Foodborne botulism is not an infection, but rather an intoxication, that is, the toxin is ingested with food. Infant botulism involves ingestion of spores and wound botulism results from infection of a wound.
Toxin. The very strong botulinum neurotoxin is a heat-labile protein. Seven toxigenic types are differentiated, each of which produces an immunologi-cally distinct form of botulinum toxin. Types A, B, and E cause poisoning in humans. The toxin is a metalloprotease that catalyzes the proteolysis of components of the neuroexocytosis apparatus in the motor end plates, resulting in flaccid paralysis of the musculature.
Pathogenesis and clinical picture. Classic botulism results from eating spoiled foods in which the toxin has been produced under anaerobic conditions by C. botulinum. The toxin is absorbed in the gastrointestinal tract, and then transported to the peripheral nervous system in the bloodstream.
Within a matter of hours or days paralysis symptoms occur, especially in the nerves of the head. Frequent symptoms include seeing double, difficulty swallowing and speaking, constipation, and dry mucosa. Lethality rates range from 25-70%, depending on the amount of toxin ingested. Death usually results from respiratory paralysis. Wound botulism results from wound infection by C. botulinum and is very rare. Infant botulism, first described in 1976, results from ingestion of spores with food (e.g., honey). Probably due to the conditions prevailing in the intestines of infants up to the age of six months, the spores are able to proliferate there and produce the toxin. The lethality of infant botulism is low (<1 %).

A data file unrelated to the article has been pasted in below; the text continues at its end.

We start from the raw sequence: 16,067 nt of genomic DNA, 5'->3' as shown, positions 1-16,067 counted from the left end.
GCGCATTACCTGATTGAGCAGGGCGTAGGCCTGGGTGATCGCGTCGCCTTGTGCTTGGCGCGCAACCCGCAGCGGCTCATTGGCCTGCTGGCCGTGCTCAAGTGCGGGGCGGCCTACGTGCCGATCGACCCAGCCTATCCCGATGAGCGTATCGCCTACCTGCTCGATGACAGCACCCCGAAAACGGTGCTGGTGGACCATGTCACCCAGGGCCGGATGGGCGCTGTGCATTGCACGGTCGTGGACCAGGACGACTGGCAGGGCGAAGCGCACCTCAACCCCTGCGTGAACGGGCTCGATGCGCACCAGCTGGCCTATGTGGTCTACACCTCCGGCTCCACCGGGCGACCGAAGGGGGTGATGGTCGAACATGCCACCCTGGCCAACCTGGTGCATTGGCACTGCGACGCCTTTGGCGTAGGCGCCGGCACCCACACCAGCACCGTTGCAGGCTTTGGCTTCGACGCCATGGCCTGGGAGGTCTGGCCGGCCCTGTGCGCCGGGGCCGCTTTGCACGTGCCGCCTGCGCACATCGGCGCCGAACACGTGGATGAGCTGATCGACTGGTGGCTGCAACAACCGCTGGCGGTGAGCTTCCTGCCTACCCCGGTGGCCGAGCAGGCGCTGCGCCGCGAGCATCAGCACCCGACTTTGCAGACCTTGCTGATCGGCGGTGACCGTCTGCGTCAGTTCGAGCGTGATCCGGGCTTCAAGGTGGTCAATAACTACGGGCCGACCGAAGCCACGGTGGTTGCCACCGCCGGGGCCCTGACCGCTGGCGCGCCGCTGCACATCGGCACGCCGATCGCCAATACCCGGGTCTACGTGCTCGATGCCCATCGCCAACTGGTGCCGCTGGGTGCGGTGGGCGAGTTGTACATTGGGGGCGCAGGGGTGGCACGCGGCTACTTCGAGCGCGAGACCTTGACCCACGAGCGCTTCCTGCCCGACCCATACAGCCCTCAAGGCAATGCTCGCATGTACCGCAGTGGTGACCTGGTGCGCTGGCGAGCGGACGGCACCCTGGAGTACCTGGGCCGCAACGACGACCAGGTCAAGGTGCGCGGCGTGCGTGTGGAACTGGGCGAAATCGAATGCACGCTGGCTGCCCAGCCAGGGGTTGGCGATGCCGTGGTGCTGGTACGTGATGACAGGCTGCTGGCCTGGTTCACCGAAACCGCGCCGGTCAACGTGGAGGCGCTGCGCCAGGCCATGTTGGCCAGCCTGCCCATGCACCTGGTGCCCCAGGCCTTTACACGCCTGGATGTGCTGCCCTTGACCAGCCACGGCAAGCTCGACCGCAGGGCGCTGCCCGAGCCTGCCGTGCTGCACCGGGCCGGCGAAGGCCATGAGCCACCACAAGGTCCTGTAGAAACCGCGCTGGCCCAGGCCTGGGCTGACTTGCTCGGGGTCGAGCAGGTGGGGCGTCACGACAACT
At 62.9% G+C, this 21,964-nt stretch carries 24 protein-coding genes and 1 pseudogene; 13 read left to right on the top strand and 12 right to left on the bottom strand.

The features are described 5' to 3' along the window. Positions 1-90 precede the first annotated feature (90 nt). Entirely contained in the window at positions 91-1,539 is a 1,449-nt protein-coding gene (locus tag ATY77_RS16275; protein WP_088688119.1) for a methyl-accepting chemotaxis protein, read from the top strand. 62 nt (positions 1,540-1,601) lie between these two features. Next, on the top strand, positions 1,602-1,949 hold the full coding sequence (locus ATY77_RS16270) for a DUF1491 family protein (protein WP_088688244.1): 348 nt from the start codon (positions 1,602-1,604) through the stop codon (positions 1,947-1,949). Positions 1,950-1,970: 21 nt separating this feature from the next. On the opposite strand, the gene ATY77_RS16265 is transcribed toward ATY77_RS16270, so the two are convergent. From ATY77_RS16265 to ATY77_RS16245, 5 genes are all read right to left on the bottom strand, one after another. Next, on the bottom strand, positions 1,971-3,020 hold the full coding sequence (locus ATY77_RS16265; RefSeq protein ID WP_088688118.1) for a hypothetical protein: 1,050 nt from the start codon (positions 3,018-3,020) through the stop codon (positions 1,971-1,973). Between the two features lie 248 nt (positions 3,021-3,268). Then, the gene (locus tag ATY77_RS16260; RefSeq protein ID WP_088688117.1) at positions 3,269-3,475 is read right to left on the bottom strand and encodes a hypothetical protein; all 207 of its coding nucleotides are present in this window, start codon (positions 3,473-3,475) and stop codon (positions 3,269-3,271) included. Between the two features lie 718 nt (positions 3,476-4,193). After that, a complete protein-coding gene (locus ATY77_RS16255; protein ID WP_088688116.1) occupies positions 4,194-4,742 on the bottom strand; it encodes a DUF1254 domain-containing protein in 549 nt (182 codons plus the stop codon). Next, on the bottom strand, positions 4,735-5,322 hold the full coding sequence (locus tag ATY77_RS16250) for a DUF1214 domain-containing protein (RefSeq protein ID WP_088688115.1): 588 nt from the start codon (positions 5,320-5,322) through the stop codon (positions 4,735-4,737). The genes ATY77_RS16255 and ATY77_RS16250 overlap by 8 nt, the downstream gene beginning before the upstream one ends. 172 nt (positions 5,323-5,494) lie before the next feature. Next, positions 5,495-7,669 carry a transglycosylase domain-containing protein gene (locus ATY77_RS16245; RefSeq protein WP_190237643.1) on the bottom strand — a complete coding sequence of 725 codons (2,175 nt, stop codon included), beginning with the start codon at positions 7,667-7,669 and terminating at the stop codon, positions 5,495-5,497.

Diagnosis. Based on toxin detection by means of the mouse neutralization test.
Therapy. Urgent administration of a polyvalent antitoxin.
Epidemiology and prevention. Botulism is a rare disease. Exposure to the toxin is a food hygiene problem that can be avoided by taking appropriate precautions during food production. Aerosolized botulinum toxin has been used experimentally as a bioweapon.
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